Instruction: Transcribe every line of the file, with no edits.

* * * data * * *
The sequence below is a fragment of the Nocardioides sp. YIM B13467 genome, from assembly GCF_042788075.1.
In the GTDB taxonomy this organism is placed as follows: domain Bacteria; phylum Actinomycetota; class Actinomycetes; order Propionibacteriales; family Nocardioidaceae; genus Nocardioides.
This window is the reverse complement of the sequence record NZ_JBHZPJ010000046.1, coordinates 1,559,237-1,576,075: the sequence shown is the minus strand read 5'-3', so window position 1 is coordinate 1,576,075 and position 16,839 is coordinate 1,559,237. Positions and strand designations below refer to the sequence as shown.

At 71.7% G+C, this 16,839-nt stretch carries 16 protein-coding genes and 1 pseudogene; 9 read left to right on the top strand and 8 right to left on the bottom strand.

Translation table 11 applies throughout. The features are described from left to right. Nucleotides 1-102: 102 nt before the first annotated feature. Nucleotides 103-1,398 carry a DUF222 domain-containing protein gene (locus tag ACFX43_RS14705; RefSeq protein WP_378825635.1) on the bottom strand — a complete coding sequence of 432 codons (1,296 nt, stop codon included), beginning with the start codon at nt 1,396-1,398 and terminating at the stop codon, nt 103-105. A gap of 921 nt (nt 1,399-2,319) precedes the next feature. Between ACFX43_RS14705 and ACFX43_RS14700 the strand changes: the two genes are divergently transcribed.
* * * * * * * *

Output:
The sequence below is a fragment of the Nocardioides sp. YIM B13467 genome, from assembly GCF_042788075.1.
In the GTDB taxonomy this organism is placed as follows: domain Bacteria; phylum Actinomycetota; class Actinomycetes; order Propionibacteriales; family Nocardioidaceae; genus Nocardioides.
This window is the reverse complement of the sequence record NZ_JBHZPJ010000046.1, coordinates 1,559,237-1,576,075: the sequence shown is the minus strand read 5'-3', so window position 1 is coordinate 1,576,075 and position 16,839 is coordinate 1,559,237. Positions and strand designations below refer to the sequence as shown.

At 71.7% G+C, this 16,839-nt stretch carries 16 protein-coding genes and 1 pseudogene; 9 read left to right on the top strand and 8 right to left on the bottom strand.

Translation table 11 applies throughout. The features are described from left to right. Nucleotides 1-102: 102 nt before the first annotated feature. Nucleotides 103-1,398 carry a DUF222 domain-containing protein gene (locus tag ACFX43_RS14705; RefSeq protein WP_378825635.1) on the bottom strand — a complete coding sequence of 432 codons (1,296 nt, stop codon included), beginning with the start codon at nt 1,396-1,398 and terminating at the stop codon, nt 103-105. A gap of 921 nt (nt 1,399-2,319) precedes the next feature. Between ACFX43_RS14705 and ACFX43_RS14700 the strand changes: the two genes are divergently transcribed.